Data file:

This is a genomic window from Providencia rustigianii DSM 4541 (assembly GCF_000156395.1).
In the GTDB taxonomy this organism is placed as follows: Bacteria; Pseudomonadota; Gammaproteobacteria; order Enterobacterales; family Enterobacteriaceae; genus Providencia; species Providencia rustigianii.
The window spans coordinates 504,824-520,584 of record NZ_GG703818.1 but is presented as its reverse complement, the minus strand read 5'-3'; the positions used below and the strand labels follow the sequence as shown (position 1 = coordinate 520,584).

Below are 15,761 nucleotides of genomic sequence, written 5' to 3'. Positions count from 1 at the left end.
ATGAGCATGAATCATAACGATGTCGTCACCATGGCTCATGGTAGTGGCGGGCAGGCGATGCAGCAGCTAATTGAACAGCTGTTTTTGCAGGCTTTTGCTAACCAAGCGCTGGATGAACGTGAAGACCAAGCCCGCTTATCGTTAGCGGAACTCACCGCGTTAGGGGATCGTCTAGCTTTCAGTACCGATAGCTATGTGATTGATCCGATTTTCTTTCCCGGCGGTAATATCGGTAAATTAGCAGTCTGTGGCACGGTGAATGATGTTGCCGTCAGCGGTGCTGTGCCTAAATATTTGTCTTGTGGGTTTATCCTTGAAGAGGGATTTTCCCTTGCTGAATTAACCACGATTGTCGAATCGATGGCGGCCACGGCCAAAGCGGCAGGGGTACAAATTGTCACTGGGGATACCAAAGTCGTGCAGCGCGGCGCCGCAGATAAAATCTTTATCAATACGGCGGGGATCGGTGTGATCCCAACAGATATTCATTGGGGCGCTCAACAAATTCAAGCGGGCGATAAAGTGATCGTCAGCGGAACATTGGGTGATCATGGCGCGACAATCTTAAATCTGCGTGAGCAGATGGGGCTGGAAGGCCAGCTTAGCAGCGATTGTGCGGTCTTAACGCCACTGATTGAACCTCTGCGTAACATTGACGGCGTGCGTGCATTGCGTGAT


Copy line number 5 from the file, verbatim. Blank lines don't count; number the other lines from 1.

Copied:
ATGAGCATGAATCATAACGATGTCGTCACCATGGCTCATGGTAGTGGCGGGCAGGCGATGCAGCAGCTAATTGAACAGCTGTTTTTGCAGGCTTTTGCTAACCAAGCGCTGGATGAACGTGAAGACCAAGCCCGCTTATCGTTAGCGGAACTCACCGCGTTAGGGGATCGTCTAGCTTTCAGTACCGATAGCTATGTGATTGATCCGATTTTCTTTCCCGGCGGTAATATCGGTAAATTAGCAGTCTGTGGCACGGTGAATGATGTTGCCGTCAGCGGTGCTGTGCCTAAATATTTGTCTTGTGGGTTTATCCTTGAAGAGGGATTTTCCCTTGCTGAATTAACCACGATTGTCGAATCGATGGCGGCCACGGCCAAAGCGGCAGGGGTACAAATTGTCACTGGGGATACCAAAGTCGTGCAGCGCGGCGCCGCAGATAAAATCTTTATCAATACGGCGGGGATCGGTGTGATCCCAACAGATATTCATTGGGGCGCTCAACAAATTCAAGCGGGCGATAAAGTGATCGTCAGCGGAACATTGGGTGATCATGGCGCGACAATCTTAAATCTGCGTGAGCAGATGGGGCTGGAAGGCCAGCTTAGCAGCGATTGTGCGGTCTTAACGCCACTGATTGAACCTCTGCGTAACATTGACGGCGTGCGTGCATTGCGTGAT